A humorous and entertaining drawing room comedy that drew on his Atlanta childhood memories, Ballyhoo wrestles with serious issues of conflicting regional and religious identities within a single family, triggered by a crucial moment in time — December 1939. Three events converge during this period: the Christmas holidays collide with the annual staging of Ballyhoo, a social gathering of affluent Jewish young people from throughout the South; Gone With the Wind, with which at least one member of the family is obsessed, has its film premiere in Atlanta; and in the opening months of World War II, Hitler invades Poland and raises concerns over the plight of Eastern European Jews. The play moved to Broadway in 1997 and won the Tony Award as that year’s best play.
Only a year later, in 1998, Uhry unveiled his most ambitious and most daring work yet at Lincoln Center in New York — a musical entitled Parade, which retells the tragic and controversial story of Leo Frank, a Jewish factory manager who was wrongly accused, convicted, and ultimately lynched for the murder of a 13-year-old factory worker, Mary Phagan, in 1913. It is a remarkably full recreation of the case and a fascinating interpretation that never shies away from its racial, class, and political implications, presenting the public and private sentiments by all of the contentious constituencies and key players involved. All the while, Uhry keeps Leo Frank and his wife front and center as the psychological and emotional core of the story he tells. It too won a Tony Award for Uhry’s “book” of the play and another for its score.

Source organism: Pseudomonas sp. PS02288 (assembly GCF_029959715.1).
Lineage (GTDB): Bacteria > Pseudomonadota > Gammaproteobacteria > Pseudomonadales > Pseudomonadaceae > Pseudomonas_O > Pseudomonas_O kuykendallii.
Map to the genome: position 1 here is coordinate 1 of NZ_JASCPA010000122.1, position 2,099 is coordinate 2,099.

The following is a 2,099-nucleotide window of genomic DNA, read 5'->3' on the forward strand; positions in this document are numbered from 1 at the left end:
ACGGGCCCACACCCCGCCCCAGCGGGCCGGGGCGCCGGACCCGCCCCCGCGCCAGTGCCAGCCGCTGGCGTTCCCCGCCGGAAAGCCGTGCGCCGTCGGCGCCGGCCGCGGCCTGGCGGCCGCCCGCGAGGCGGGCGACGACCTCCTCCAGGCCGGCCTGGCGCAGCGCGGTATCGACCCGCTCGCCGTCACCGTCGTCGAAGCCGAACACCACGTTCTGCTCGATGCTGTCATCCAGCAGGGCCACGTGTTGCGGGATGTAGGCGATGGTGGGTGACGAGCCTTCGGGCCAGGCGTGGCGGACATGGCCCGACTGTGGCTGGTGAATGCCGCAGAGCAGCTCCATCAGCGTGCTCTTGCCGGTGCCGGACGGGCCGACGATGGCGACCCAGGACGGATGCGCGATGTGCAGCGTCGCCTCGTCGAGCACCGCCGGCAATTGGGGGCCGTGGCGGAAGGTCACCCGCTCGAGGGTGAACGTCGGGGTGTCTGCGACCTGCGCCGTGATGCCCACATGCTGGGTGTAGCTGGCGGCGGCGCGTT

Just as family members and other acquaintances provided inspiration for the characters in Driving Miss Daisy and Ballyhoo, Uhry had personal connections to the Leo Frank case as well. His great-uncle owned the pencil factory that Frank managed, and where Mary Phagan died; and his grandmother was a lifelong friend of Lucille Frank, who remained a widow until her death in 1957, and who an adolescent Uhry knew as well.
Uhry has since written other plays and musicals on a variety of subjects, but it is these three works that have earned him a well-deserved place in the Georgia Writers Hall of Fame (see last week’s post, “Reading Good Writers Is Good for You”). They vary considerably in terms of tone, subject matter, structure, and character, yet they share much in common in terms of the themes and issues with which they all wrestle. Ultimately, it’s the great appeal of Uhry’s wide range of characters and through them, the sheer humanity that pervades everything he writes, that most distinguishes his work and accounts for the ongoing impact of his work onstage and onscreen, which continues to entertain, enlighten, and inspire audiences all over the world.
John Inscoe is the Albert B. Saye Professor of History at the University of Georgia. He is the author or editor of several books, and was the founding editor of the New Georgia Encyclopedia.
Kelly Caudle of the New Georgia Encyclopedia provides editorial assistance for the “Jamil’s Georgia” columns.